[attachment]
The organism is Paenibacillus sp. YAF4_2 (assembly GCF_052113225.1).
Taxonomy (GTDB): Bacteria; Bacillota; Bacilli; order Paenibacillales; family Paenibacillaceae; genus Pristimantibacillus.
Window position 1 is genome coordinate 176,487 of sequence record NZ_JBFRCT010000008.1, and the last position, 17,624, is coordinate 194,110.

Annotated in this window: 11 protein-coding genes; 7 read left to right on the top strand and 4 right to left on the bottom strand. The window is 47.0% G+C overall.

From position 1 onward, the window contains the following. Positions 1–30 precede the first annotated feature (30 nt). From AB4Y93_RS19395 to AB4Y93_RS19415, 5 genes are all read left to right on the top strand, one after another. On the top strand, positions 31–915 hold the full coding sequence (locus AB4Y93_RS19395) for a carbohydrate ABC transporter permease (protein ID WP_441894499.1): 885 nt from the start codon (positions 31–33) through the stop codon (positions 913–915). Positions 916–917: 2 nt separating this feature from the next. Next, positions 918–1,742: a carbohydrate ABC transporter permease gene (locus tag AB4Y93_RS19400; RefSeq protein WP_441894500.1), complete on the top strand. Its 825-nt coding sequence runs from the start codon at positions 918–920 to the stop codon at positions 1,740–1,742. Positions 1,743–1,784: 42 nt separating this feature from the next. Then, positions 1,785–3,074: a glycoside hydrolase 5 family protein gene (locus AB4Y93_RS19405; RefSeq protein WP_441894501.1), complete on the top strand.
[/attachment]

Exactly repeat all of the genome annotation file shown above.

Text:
The organism is Paenibacillus sp. YAF4_2 (assembly GCF_052113225.1).
Taxonomy (GTDB): Bacteria; Bacillota; Bacilli; order Paenibacillales; family Paenibacillaceae; genus Pristimantibacillus.
Window position 1 is genome coordinate 176,487 of sequence record NZ_JBFRCT010000008.1, and the last position, 17,624, is coordinate 194,110.

Annotated in this window: 11 protein-coding genes; 7 read left to right on the top strand and 4 right to left on the bottom strand. The window is 47.0% G+C overall.

From position 1 onward, the window contains the following. Positions 1–30 precede the first annotated feature (30 nt). From AB4Y93_RS19395 to AB4Y93_RS19415, 5 genes are all read left to right on the top strand, one after another. On the top strand, positions 31–915 hold the full coding sequence (locus AB4Y93_RS19395) for a carbohydrate ABC transporter permease (protein ID WP_441894499.1): 885 nt from the start codon (positions 31–33) through the stop codon (positions 913–915). Positions 916–917: 2 nt separating this feature from the next. Next, positions 918–1,742: a carbohydrate ABC transporter permease gene (locus tag AB4Y93_RS19400; RefSeq protein WP_441894500.1), complete on the top strand. Its 825-nt coding sequence runs from the start codon at positions 918–920 to the stop codon at positions 1,740–1,742. Positions 1,743–1,784: 42 nt separating this feature from the next. Then, positions 1,785–3,074: a glycoside hydrolase 5 family protein gene (locus AB4Y93_RS19405; RefSeq protein WP_441894501.1), complete on the top strand.